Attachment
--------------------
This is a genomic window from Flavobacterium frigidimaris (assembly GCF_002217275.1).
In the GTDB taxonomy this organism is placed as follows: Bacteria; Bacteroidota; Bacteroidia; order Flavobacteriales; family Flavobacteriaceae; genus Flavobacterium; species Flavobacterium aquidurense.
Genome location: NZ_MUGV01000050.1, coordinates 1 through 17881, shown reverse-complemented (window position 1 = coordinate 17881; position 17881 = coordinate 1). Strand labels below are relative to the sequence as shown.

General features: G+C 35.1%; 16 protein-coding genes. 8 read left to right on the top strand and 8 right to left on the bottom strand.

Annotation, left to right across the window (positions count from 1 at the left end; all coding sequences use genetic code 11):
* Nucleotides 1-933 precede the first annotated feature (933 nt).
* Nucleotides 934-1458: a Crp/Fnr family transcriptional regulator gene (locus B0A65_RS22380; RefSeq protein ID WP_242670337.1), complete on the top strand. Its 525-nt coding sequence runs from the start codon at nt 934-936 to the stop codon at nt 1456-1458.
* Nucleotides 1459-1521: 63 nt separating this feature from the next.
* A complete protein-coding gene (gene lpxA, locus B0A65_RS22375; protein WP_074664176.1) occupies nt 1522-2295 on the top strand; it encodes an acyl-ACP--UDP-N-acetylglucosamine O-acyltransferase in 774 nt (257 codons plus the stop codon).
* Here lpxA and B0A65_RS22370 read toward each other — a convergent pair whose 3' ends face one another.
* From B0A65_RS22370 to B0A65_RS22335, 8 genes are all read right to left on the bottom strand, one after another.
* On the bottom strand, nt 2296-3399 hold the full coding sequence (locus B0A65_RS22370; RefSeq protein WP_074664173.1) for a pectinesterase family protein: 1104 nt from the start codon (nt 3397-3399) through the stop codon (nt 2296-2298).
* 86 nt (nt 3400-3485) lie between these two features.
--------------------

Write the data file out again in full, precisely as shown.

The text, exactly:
This is a genomic window from Flavobacterium frigidimaris (assembly GCF_002217275.1).
In the GTDB taxonomy this organism is placed as follows: Bacteria; Bacteroidota; Bacteroidia; order Flavobacteriales; family Flavobacteriaceae; genus Flavobacterium; species Flavobacterium aquidurense.
Genome location: NZ_MUGV01000050.1, coordinates 1 through 17881, shown reverse-complemented (window position 1 = coordinate 17881; position 17881 = coordinate 1). Strand labels below are relative to the sequence as shown.

General features: G+C 35.1%; 16 protein-coding genes. 8 read left to right on the top strand and 8 right to left on the bottom strand.

Annotation, left to right across the window (positions count from 1 at the left end; all coding sequences use genetic code 11):
* Nucleotides 1-933 precede the first annotated feature (933 nt).
* Nucleotides 934-1458: a Crp/Fnr family transcriptional regulator gene (locus B0A65_RS22380; RefSeq protein ID WP_242670337.1), complete on the top strand. Its 525-nt coding sequence runs from the start codon at nt 934-936 to the stop codon at nt 1456-1458.
* Nucleotides 1459-1521: 63 nt separating this feature from the next.
* A complete protein-coding gene (gene lpxA, locus B0A65_RS22375; protein WP_074664176.1) occupies nt 1522-2295 on the top strand; it encodes an acyl-ACP--UDP-N-acetylglucosamine O-acyltransferase in 774 nt (257 codons plus the stop codon).
* Here lpxA and B0A65_RS22370 read toward each other — a convergent pair whose 3' ends face one another.
* From B0A65_RS22370 to B0A65_RS22335, 8 genes are all read right to left on the bottom strand, one after another.
* On the bottom strand, nt 2296-3399 hold the full coding sequence (locus B0A65_RS22370; RefSeq protein WP_074664173.1) for a pectinesterase family protein: 1104 nt from the start codon (nt 3397-3399) through the stop codon (nt 2296-2298).
* 86 nt (nt 3400-3485) lie between these two features.